That interaction was an early exposure to the judgmental mentality of the exotic-dancing business. “Between attractive women, there is instant competition. It’s icy stares and attitude,” Freeman says. Some dancers stole belongings from others. “My friend had a huge trunk full of costumes and kept a padlock on it.
Freeman describes herself as a warm individual who likes to keep peace. “It’s really like a sisterhood where you have to earn your way,” she says. “Once I proved to be nonthreatening and kind, the women started to thaw. You may have a lot to offer each other friendship-wise, especially when you need support. We need to exemplify the kind of things that women are known for—nurturing, endurance and strength.” The woman she initially asked for advice later became one of her best friends.
Backstage, she found a lot of moms like herself. “We were back there in our g-strings sharing recipes.” A mother with the stage name Diamond stitched on a quilt, ran out to the stage when it was her turn to dance, then returned to pick up her needle and thread again.
Freeman also saw women who were addicted and students paying their way through college. Others turned to drugs to “get the weight off so that they would have a good body for the stage. One got so skinny that you could see the bag for her implants,” she says. Another dancer was dating an addict and basically supported him. Still another was sexually assaulted as a child, and “was reliving her abuse—now, she controls the men rather than the men controlling her,” Freeman says.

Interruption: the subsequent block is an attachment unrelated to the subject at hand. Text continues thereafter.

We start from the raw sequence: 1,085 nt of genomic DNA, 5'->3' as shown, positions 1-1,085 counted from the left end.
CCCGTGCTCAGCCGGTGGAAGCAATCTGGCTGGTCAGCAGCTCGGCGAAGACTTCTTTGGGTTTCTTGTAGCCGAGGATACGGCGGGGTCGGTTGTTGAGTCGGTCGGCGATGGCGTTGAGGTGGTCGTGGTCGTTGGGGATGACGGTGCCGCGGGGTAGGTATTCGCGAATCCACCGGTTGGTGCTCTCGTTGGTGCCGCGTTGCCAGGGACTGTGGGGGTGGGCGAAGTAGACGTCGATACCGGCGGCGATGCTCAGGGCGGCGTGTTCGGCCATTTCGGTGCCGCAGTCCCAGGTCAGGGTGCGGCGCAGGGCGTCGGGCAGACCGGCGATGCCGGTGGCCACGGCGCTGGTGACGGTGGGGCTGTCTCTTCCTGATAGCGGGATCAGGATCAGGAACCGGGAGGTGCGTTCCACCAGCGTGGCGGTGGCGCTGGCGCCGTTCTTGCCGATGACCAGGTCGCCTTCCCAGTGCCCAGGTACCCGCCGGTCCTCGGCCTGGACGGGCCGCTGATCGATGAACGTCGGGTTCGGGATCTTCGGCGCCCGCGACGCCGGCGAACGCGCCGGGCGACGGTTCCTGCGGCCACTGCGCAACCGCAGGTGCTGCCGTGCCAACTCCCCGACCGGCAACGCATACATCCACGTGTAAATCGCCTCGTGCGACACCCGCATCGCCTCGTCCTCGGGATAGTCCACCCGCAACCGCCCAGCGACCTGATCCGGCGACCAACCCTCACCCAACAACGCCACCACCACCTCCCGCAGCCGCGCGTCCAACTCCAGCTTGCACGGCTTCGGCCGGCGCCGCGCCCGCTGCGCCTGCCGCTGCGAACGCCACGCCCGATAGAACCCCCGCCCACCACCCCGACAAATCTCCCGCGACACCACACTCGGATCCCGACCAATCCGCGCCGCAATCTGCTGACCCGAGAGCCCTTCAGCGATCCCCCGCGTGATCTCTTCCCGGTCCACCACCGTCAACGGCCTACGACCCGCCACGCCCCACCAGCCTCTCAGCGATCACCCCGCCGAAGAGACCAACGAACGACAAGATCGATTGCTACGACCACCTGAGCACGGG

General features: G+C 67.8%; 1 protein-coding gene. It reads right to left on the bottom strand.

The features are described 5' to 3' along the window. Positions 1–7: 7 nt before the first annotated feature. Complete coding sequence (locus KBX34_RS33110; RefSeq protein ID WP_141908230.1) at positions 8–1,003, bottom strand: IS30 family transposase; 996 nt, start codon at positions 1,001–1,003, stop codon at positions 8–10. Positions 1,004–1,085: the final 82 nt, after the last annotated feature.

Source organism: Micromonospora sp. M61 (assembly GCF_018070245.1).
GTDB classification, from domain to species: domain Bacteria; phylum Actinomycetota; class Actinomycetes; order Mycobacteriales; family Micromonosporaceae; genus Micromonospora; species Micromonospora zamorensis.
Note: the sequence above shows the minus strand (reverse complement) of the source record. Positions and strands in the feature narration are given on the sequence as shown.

The Happy Ending
Eventually, Freeman started to feel dead inside. “I felt that I was more than a piece of meat,” she says. “The men come in to have visual sex, and there is that element of being objectified.”
And maybe she had just grown beyond it. “There is ... excitement, where you dress up and have men fawning all over you. That will feed your ego for a while, especially if your self-esteem is shot,” she says. “It was probably a little endorphin shot for me until I realized I was more than that.”